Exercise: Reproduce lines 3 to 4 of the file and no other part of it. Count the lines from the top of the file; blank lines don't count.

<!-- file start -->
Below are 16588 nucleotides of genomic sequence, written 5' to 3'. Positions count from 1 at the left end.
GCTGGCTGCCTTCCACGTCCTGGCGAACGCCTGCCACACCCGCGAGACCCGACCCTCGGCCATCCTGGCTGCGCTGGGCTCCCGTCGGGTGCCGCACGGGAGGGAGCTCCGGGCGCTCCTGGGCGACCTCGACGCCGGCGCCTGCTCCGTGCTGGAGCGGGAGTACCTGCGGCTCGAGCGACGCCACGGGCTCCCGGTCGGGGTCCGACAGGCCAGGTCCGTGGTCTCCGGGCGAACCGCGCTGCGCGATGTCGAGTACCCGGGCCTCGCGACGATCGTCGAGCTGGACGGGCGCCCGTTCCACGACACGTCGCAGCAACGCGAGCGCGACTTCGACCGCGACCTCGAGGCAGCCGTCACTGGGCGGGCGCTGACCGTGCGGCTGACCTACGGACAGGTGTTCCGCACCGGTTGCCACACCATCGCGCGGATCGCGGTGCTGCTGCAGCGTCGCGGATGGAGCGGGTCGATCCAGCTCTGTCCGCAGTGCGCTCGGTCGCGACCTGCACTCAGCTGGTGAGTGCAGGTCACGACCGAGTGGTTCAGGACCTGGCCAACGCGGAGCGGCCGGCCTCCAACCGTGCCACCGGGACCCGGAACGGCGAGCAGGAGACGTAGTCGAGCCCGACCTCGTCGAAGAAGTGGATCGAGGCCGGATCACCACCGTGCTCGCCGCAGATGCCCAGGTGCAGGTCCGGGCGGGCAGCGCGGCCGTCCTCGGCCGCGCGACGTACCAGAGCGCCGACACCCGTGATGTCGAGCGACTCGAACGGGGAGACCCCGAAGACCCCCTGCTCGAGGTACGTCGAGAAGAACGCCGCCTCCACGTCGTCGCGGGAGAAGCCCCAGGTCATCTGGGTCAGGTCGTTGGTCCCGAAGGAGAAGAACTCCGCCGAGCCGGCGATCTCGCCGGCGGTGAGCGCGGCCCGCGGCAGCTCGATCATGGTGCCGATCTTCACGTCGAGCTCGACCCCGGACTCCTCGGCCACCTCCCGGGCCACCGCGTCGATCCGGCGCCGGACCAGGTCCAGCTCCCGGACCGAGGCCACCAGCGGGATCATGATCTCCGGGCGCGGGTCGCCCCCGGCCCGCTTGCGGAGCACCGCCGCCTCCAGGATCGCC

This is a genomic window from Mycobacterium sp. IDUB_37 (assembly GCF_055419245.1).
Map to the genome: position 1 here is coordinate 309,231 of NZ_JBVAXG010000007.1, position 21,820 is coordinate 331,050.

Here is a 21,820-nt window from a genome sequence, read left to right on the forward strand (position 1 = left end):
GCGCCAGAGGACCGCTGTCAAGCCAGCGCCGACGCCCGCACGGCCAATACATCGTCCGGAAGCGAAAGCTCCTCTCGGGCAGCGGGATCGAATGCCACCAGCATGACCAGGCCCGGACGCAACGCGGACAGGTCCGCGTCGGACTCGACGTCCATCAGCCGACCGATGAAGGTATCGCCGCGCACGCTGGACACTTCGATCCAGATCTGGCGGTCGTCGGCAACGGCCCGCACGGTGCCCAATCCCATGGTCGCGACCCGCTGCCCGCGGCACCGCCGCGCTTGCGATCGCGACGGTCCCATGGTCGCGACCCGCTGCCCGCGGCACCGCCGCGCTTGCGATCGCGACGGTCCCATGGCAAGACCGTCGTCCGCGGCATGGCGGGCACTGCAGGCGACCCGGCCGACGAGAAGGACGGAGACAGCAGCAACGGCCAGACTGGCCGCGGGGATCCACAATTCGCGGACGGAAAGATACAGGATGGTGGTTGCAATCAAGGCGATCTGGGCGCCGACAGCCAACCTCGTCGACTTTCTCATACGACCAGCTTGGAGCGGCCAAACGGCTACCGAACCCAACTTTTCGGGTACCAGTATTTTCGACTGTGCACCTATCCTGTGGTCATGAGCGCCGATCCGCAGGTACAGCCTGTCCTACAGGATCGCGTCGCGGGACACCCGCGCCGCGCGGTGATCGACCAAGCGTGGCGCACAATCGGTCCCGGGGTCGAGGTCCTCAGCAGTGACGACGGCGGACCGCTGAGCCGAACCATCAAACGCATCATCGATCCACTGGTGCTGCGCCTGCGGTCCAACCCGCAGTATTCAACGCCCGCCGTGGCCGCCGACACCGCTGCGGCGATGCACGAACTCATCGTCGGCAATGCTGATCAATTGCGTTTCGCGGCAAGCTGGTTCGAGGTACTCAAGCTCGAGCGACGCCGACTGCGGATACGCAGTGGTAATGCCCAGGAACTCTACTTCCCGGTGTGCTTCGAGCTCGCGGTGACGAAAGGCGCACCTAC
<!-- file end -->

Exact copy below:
This is a genomic window from Mycobacterium sp. IDUB_37 (assembly GCF_055419245.1).
Map to the genome: position 1 here is coordinate 309,231 of NZ_JBVAXG010000007.1, position 21,820 is coordinate 331,050.